A skin lesion of blastomycosis is a symptom of an infection with the fungus Blastomyces dermatitidis. The skin becomes infected as the fungus spreads throughout the body. Another form of blastomycosis is only on the skin and usually gets better on its own with time. This article deals with the more widespread form of the infection.
Blastomycosis is a rare fungal infection. It is most often found in:
Central and southeastern United States
A person gets infected by breathing in particles of the fungus that are found in moist soil, especially where there is rotting vegetation. People with immune system disorders are at highest risk for this infection.
The fungus enters the body through the lungs and infects them. In some people, the fungus then spreads (disseminates) to other areas of the body. The infection may affect the skin, bones and joints, genitals and urinary tract, and other systems. Skin symptoms are a sign of widespread (disseminated) blastomycosis.
Skin symptoms occur in about 80% of people whose blastomycosis infection spreads beyond their lung.
Over time, these skin lesions can lead to scarring and loss of skin color (pigment).
Exams and Tests
The infection is diagnosed by identifying the fungus in a culture taken from a skin lesion. This usually requires a skin biopsy.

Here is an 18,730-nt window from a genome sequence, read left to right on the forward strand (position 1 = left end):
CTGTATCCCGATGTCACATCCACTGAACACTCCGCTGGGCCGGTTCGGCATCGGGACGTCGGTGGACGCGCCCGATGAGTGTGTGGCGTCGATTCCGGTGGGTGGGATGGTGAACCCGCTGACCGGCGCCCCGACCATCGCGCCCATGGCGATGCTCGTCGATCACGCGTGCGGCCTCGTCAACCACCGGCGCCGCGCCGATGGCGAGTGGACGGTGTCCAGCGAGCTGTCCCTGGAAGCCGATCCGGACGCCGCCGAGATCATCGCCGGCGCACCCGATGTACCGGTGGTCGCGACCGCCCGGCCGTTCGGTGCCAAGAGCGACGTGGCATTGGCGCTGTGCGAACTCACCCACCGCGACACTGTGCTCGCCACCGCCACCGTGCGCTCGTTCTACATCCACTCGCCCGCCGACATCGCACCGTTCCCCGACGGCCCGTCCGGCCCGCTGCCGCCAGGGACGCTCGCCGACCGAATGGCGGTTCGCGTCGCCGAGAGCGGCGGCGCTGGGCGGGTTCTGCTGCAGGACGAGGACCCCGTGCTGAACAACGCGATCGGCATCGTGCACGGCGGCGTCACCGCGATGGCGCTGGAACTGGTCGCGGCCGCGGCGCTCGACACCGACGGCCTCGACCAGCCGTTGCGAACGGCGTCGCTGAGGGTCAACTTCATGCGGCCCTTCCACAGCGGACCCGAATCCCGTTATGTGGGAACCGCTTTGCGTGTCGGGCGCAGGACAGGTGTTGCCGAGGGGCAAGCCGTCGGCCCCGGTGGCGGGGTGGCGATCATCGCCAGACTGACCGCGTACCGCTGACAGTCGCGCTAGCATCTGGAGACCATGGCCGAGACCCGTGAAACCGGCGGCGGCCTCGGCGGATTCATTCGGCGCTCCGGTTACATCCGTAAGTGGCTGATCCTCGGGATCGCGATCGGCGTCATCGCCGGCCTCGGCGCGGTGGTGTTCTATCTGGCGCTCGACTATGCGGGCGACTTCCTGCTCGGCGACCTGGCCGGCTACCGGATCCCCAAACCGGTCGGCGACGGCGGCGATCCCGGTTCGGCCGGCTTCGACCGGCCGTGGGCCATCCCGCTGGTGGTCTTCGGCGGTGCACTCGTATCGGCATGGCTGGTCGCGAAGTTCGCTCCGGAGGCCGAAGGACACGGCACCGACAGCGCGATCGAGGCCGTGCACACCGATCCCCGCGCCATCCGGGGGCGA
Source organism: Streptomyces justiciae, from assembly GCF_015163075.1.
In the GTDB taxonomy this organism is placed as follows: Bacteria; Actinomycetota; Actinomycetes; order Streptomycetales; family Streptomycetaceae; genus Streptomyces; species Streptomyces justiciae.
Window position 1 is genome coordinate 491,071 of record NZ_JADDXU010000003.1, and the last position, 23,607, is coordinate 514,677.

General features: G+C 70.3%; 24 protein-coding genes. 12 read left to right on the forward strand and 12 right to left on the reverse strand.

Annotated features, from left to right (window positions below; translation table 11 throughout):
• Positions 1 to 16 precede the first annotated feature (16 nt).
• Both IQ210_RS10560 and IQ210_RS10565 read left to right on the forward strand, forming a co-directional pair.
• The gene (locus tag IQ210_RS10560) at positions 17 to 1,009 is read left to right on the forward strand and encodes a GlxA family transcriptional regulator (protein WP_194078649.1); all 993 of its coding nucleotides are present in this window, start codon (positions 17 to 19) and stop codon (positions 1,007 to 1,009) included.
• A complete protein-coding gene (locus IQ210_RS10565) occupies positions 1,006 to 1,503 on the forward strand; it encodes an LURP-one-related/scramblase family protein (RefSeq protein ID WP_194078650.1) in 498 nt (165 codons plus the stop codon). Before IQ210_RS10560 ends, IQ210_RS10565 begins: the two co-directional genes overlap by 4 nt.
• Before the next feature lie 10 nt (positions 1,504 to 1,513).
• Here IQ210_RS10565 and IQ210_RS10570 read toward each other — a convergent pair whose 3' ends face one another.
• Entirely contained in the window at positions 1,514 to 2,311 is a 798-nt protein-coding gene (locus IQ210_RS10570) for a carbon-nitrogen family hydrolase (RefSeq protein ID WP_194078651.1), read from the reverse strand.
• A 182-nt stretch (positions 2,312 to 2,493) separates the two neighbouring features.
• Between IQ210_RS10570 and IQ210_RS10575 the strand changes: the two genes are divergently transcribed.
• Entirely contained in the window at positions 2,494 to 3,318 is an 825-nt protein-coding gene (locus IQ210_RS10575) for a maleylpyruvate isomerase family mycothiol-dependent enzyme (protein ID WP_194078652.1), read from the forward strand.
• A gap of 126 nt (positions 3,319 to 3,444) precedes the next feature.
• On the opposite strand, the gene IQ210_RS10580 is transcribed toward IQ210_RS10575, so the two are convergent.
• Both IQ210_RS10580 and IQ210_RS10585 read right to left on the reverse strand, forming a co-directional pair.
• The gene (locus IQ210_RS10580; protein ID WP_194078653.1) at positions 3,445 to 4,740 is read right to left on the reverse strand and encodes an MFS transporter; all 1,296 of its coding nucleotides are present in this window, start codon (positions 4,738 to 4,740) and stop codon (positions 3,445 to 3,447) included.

This infection is treated with antifungal drugs such as amphotericin B, itraconazole, ketoconazole, or fluconazole. Either oral or intravenous (directly in the vein) drugs are used, depending on the form and stage of the disease.
What happens depends on the form of blastomycosis and the person's immune system. People with a suppressed immune system may need long-term treatment to prevent symptoms from coming back.
Abscesses (pockets of pus)
Another (secondary) skin infection caused by bacteria
Complications related to medicines (for instance, amphotericin B can have severe side effects)
Spontaneously draining nodules
When to Contact a Medical Professional
Some of the skin problems caused by blastomycosis can be similar to skin problems caused by other illnesses. Tell your heath care provider if you develop any worrisome skin problems.
Richard J. Moskowitz, MD, dermatologist in private practice, Mineola, NY. Review provided by VeriMed Healthcare Network. Also reviewed by David Zieve, MD, MHA, Isla Ogilvie, PhD, and the A.D.A.M. Editorial team.